- Written by Jessica Riel
- Published: 05 January 2015
Many programs and services support older adults' choice to live at home for as long as possible—so many, in fact, that the maze of guidelines and applications can become overwhelming. Our Options Counseling program is available to help you access these programs and funds—making getting what you need that much easier.
Options Counseling is a free service that provides information and support to consumers, family members or caregivers who make decisions about service options. A Community Options Resource Specialist from LifePath can come to you at home (house or apartment); assisted living, congregate housing, homeless shelters, or rest home; area hospital or skilled nursing facility. The Community Options Resource Specialist can guide you through questions about living in the community or other long-term care options. Options Counseling is available to persons of any age with a disability, people age 60 and older, and those in the community or in a hospital, rehab or nursing facility.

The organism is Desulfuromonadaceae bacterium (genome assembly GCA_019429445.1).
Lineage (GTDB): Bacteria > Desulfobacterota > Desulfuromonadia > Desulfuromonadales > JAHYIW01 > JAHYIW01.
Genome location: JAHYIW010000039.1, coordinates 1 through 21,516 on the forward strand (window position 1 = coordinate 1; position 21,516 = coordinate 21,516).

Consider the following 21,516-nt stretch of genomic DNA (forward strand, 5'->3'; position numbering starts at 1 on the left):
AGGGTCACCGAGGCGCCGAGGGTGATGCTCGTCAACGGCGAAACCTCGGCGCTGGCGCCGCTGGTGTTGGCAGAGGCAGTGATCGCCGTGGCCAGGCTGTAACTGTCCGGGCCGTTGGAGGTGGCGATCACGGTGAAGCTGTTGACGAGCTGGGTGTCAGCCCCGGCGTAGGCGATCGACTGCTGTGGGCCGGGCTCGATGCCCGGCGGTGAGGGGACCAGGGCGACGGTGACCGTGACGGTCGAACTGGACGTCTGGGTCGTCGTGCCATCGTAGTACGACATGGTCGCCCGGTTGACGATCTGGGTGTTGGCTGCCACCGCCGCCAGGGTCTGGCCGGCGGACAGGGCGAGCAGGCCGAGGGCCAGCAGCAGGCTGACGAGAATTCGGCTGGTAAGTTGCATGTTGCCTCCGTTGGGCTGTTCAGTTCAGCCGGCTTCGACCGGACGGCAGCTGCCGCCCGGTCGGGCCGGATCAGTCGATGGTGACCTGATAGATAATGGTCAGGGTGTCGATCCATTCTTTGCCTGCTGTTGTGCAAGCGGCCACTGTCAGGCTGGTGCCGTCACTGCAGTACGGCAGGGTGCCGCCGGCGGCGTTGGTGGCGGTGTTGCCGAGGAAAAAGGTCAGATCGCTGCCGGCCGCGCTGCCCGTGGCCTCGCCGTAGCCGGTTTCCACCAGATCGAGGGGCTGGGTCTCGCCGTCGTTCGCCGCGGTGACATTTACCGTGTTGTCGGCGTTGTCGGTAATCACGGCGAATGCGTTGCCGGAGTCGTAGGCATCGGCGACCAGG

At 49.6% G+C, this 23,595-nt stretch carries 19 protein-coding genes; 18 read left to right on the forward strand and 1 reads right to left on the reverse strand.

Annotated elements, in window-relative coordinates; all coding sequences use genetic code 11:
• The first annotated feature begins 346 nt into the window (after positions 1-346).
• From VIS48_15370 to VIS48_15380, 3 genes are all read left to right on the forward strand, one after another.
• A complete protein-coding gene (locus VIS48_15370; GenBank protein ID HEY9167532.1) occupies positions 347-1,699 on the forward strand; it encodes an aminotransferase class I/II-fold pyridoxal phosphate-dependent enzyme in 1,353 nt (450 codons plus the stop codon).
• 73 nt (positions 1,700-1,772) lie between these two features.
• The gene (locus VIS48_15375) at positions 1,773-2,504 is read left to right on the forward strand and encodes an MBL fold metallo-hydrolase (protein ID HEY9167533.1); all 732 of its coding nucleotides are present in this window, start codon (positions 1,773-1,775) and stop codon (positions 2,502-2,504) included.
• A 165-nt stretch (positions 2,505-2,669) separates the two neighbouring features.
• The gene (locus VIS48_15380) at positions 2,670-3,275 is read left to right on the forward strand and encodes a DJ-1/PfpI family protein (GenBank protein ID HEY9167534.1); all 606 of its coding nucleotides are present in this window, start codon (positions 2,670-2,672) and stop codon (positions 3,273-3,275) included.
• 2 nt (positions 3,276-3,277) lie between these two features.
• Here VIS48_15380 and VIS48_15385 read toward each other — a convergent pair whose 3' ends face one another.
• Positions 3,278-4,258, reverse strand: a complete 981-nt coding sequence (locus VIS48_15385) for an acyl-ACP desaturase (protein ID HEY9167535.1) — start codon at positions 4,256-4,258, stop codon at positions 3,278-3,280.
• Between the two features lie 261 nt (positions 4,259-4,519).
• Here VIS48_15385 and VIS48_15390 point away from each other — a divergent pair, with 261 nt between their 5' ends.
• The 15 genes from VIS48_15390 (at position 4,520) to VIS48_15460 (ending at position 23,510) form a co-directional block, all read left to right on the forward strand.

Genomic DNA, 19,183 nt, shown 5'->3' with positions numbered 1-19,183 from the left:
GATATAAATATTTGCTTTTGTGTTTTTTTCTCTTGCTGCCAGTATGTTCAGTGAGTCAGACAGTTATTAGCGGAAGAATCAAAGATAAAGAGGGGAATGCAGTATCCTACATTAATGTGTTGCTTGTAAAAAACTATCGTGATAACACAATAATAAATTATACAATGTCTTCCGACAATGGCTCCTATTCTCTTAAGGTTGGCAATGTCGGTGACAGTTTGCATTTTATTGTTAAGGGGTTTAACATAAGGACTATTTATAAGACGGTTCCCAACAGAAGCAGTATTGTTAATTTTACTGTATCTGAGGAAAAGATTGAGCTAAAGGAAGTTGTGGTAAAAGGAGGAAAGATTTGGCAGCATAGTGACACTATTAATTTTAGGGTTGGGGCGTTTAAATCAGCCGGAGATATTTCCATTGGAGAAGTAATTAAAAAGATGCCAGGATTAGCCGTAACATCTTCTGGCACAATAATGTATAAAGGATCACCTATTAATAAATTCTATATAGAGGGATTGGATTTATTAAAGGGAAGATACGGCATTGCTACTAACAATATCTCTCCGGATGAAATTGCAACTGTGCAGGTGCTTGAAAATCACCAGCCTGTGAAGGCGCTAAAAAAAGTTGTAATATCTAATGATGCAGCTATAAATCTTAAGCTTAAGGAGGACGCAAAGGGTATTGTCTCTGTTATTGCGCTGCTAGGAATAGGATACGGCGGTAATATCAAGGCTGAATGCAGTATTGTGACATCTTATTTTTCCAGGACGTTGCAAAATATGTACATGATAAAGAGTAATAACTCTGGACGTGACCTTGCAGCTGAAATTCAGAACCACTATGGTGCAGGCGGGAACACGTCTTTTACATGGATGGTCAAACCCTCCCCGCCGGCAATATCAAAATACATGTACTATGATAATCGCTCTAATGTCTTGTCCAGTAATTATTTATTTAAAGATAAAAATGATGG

"It's all about trying to plan ahead," says Laurie Deskavich, Information & Caregiver Resource Center Program Director, who oversees the Options Counseling program. "The program is an opportunity for someone to find out what is available to them or their loved ones prior to an event. It offers up services someone might be eligible for so that they can make an informed decision." If you are not prepared for the event with prior research, Deskavich adds, you might stumble. By planning for your future, you can return home after your medical procedure to services that are already in place and allow you to continue living your life by your terms.
The Options Counseling Program has been running for four years. Referrals come from individuals themselves, family members, caregivers, physician's offices, area hospitals, nursing facilities or other area professionals.
"If doctors are aware of the Options Counseling Program, they can send us their patients before surgery, so options are discussed and appropriate plans are made so that services are in place when a person gets home. A successful discharge home happens before the person is even in the hospital," says Deskavich.